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Chris Komorek

BY CHRIS KOMOREK

@ckfruitnet

Wednesday 10th March 2021, 01:06 London

SIFAV steps up sustainability ambitions

Collaborative strategy for 2025 includes ambition to reduce environmental footprint across supply chain

SIFAV steps up sustainability ambitions

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Companies united in the Sustainability Initiative Fruit and Vegetables (SIFAV), as set-up and hosted by IDH the Sustainable Trade Initiative, have launched their new collaborative sustainability strategy for 2025.

The new strategy includes a focus on reducing the environmental footprint across the supply chain for the European market, improving working conditions, wages and incomes, and strengthening due diligence reporting and transparency.

Members of SIFAV include Elbe Fruit, Fyffes, Fair Fruit, Fresh Produce Centre, Nature's Pride, Albert Heijn, Jaguar Fruit, Van Oers United, Berries Pride, Syngenta, FV Seleqt, HPW Fresh & Dry, Fresh Solutions, Colruyt Group, Greenyard, WWF, Eosta, Jumbo, Levarht, Bakker Belgium, Bakker Barendrecht, Special Fruit, Delhaize and Yex.

An online event on 9 March marked the start of the new collective action plan that is in line with the UN sustainable development goals and supports the aims of the EU farm to fork strategy to accelerate the transition to a fair, healthy, and environmentally friendly food system.

The SIFAV partners said they believe collaborative action is essential to successfully address the complex risks and issues faced in their shared fresh fruit and vegetables supply chains. By joining forces, SIFAV believes the companies can achieve more than the sum of their individual efforts.

“As a founding member of SIFAV 2020, we believe sector collaboration is key in structural improvement of sustainable practices”, said Stefanie Vermaesen, senior advisor sustainable business at Nature’s Pride and chair of SIFAV.

“Working together towards a common goal and using shared solutions helps us truly focusing on improving labour conditions and reducing impact on the environment.”

The value of this partnership has proven itself throughout the past 8 years. As a result of the joint effort of the SIFAV Partners, the adoption of third-party social verification rose from 0.7m tonnes of socially verified fresh fruit and vegetables imports in 2013 to 3m tonnes in 2019, coming from 60 different countries.

This leverage will now be used to drive a much broader sustainability agenda and further accelerate progress.

“Together with key partners, both customers and suppliers, we have embarked on a journey towards healthier lifestyles and more sustainable food chains”, said Florens Slob, group sustainability director from Greenyard.

“Only by partnering in the value chain we can achieve our sustainability targets on overarching topics like climate change or water stewardship. As we did with social sustainability over the past years, we are convinced that our cooperation within SIFAV will support our journey and will propel our efforts in being a driving force in building sustainable food chains.”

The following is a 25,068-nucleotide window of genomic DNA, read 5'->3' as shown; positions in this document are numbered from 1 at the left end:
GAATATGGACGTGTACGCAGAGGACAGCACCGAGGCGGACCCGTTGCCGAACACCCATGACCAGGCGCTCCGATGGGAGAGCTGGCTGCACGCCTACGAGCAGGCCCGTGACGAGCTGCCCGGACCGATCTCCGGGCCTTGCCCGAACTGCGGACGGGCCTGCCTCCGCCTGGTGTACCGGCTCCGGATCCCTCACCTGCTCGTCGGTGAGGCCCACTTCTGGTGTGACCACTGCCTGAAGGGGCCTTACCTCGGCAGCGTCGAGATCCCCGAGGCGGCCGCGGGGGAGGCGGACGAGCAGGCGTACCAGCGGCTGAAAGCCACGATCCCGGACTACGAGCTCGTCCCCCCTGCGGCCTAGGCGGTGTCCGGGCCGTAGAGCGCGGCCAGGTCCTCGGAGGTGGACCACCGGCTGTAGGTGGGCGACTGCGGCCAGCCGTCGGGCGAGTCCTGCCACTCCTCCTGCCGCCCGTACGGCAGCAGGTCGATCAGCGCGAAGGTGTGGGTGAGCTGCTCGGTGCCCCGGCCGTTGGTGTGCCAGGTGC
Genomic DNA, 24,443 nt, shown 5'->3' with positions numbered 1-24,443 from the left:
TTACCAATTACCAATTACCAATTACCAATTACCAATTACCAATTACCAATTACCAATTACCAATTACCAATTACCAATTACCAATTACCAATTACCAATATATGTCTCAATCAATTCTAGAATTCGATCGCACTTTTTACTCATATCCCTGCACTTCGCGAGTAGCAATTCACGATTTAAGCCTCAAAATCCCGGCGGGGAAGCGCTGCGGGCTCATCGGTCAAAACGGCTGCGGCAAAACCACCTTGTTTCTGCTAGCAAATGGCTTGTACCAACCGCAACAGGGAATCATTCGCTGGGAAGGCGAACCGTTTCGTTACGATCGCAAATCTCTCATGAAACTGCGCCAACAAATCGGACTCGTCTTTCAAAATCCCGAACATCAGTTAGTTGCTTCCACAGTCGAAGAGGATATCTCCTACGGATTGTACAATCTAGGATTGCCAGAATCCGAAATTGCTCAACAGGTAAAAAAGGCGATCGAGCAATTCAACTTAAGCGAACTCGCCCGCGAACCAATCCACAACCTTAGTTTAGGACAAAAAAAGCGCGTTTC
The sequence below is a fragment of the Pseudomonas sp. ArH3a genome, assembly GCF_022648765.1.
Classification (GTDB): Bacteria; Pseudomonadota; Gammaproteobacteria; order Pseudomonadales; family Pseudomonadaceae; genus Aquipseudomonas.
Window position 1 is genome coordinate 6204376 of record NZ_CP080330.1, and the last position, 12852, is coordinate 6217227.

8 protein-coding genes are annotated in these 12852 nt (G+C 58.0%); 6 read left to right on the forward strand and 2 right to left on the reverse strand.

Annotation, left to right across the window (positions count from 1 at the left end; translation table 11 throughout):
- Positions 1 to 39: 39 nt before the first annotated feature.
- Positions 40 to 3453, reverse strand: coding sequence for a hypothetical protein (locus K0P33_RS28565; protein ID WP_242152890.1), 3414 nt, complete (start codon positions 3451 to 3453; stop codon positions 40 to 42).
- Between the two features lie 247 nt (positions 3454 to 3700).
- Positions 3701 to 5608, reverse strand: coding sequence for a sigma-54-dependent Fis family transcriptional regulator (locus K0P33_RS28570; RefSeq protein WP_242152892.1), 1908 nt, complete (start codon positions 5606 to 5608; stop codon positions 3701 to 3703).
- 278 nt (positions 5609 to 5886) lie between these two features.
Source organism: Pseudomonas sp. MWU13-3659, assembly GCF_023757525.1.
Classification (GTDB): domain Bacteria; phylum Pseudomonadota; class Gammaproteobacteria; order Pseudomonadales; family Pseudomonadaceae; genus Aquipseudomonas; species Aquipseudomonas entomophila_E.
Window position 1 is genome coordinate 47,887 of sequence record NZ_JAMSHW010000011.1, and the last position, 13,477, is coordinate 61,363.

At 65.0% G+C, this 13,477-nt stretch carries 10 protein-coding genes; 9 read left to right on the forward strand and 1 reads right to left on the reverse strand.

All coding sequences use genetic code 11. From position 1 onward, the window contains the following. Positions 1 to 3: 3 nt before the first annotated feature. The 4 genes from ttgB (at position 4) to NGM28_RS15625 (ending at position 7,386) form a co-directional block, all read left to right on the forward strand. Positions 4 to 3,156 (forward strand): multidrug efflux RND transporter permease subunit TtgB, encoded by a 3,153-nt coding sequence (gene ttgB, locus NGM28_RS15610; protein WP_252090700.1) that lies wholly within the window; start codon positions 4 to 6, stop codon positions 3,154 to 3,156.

Under SIFAV, all private sector partners commit to the following sustainability targets towards 2025:

Regarding the environment, members will work together with their supply chain partners to measure and reduce the environmental footprint of priority products by 2025, amongst others.

This includes reducing the carbon footprint of three priority products by 25 per cent. Food loss and waste will also be reduced by 25 per cent in three priority products, and there will be the reduction of water use to best practice levels in three jointly selected catchments.

The implementation of water standards (third-party verification) for 70 per cent of volume from high water risk countries will also be enacted.

In social action, SIFAV has committed to implementing the jointly approved social third-party verification, to at least 90 per cent of volume coming from high- and medium-risk countries by 2025.

Members will also take the first step in improving living wages or living income by analysing living wage and living income gaps in one of their supply chains and if possible, also making a commitment towards reducing these gaps.

Regarding human rights and due diligence, SIFAV will implement robust human rights and environmental supply chain due diligence policies and processes according to OECD and UN Guidelines.

Members will also jointly and individually report on the risks and progress on an annual basis from 2022 onward.

Stefan Goethaert, director private label from Colruyt Group said the time was right to launch the 2025 strategy and to reach out to the sector to join forces. 

“Sustainability is part of our DNA. As a retailer, we are fully aware of the important position we hold in the value chain: by offering sustainable products, we make a positive difference, together with our customers,” said Goethaert.

“In order to structurally address challenges in the global fruit and vegetable sector, cooperation with suppliers, fellow retailers and other stakeholders is necessary.

“That’s why we believe in SIFAVs collaborative, action-oriented approach and hope that more key players in the sector will join and help us drive change,” he concluded.

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